Tuesday, February 22, 2011

Expressing chaos.

These days when I shake my head I hear a million thoughts shifting around and bumping into each other, they are all jumbled and confused as to what they are supposed to be doing, why they exist - you know the meaningful question of existence. I think my brain is on one of those Redbull and Hennesy binges where it is ratchets up production and then gets mesmerized at the production line and stalls.

There are exactly three things the are knocking me out right now. First, The protests in the middle east. Specifically the contrast (luck) in the government response in Egypt versus the violence and death of about 233 protesters in Libya. I recall holding my breath and crossing my fingers hoping that the Egyption people would come though this without much bloodshed and then when it happened I got complacent. When Tunisia and others began to show unrest I assumed, naively I admit, that the revolutions would continue with the same type of relatively violence free movement. However, it seems that the oppression that others in the region faced was much harsher than in Egypt and the powers that be ruled with a real iron fist, the results --  'bodies littering the street' as one CNN correspondent stated, as the camera panned the street following a volley of bullets from the army into a crowd of people.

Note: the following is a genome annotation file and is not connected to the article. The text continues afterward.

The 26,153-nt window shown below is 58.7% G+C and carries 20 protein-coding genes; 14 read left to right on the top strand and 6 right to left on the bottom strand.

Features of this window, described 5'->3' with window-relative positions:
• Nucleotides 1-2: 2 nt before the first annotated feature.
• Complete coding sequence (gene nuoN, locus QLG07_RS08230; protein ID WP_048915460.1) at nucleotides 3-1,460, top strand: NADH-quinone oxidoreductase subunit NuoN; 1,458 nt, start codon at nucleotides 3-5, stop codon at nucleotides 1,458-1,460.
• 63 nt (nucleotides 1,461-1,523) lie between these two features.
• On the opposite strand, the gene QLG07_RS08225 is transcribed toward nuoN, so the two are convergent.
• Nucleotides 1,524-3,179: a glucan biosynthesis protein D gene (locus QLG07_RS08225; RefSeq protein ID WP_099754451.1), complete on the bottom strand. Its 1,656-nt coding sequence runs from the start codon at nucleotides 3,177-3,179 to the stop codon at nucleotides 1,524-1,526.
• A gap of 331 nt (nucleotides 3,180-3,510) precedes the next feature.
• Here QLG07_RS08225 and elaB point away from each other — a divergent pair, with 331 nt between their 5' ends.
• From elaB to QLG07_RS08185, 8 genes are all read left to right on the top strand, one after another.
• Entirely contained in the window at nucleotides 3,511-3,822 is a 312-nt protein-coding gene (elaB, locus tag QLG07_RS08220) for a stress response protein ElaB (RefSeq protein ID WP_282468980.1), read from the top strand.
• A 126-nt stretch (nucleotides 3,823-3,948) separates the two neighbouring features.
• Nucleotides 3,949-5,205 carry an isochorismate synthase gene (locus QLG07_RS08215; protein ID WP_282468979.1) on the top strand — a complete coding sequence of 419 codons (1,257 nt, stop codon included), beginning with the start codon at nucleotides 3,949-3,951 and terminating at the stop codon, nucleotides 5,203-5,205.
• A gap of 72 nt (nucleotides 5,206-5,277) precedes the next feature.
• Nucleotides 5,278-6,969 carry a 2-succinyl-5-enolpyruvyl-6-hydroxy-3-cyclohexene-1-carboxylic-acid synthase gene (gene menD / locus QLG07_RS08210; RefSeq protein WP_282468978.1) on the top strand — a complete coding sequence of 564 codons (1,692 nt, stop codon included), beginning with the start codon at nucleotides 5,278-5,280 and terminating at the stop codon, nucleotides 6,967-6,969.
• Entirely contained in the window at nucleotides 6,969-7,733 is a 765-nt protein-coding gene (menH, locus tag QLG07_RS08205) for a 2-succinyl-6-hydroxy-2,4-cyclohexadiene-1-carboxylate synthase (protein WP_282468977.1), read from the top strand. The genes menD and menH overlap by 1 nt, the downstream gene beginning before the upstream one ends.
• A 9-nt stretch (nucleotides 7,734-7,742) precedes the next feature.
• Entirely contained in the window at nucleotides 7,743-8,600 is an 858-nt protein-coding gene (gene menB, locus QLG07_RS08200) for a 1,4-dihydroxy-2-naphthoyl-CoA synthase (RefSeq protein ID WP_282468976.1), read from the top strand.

I'm stunned at the courage of the middle eastern protesters. My dirty embarrassing hidden secret is that I always assumed that regimes were unstoppable and it would take long sustained revolutions over time to make social changes without pulling out the guns. But. I get the 'Malcolm X spidey sense' that that particular process might be the gentle of lull of complacency urging me to go to the mall instead of doing (insert revolutionary activity). hmmm.

Second, I'm reading - At the Dark End of the Street: Black Women, Rape, and Resistance--A New History of the Civil Rights Movement from Rosa Parks to the Rise of Black Power by Denise L. McGuire.  All I can say is pause. Her book is so deep and revolutionary I can only read a couple of pages at a time before I end up staring out the subway window, stalled at the implications.  She discusses the way that abduction and brutal rape of black women was used as mental and physical racial terrorism in the same way as the more familiar terroristic lynching of black men. pause. I can't even comprehend that world. She talks about the way that law enforcement and the white community at large allowed the wholesale rape and abduction of black women in the south - the way that these men were known to law enforcement and nothing was done, a part of the method I'm sure. I believe she mentioned that the land mark case that marked a change in the relationship (ownership/use) of black women's bodies and their particular oppression was in 1944 (the year of my mothers birth).  1944...Prior to that, you could be abducted by a group of white men on the road, raped, and driven back to the road and nothing would have happen, no prosecution, nothing.  1944 Why have we never had this conversation before? How did families handle this violation? If kept a secret, what effect did this have on the women who held these secrets, carried these burdens alone? This is the world that my grandmother was raised in. Did you know my whole family migrated to the north and my grandmother refuses to even talk about going back there?Now I want to know more about why. Most importantly, how has that affected the black community today? What legacy has this atrocity left on relationships between black men and women, black women and white men and so on?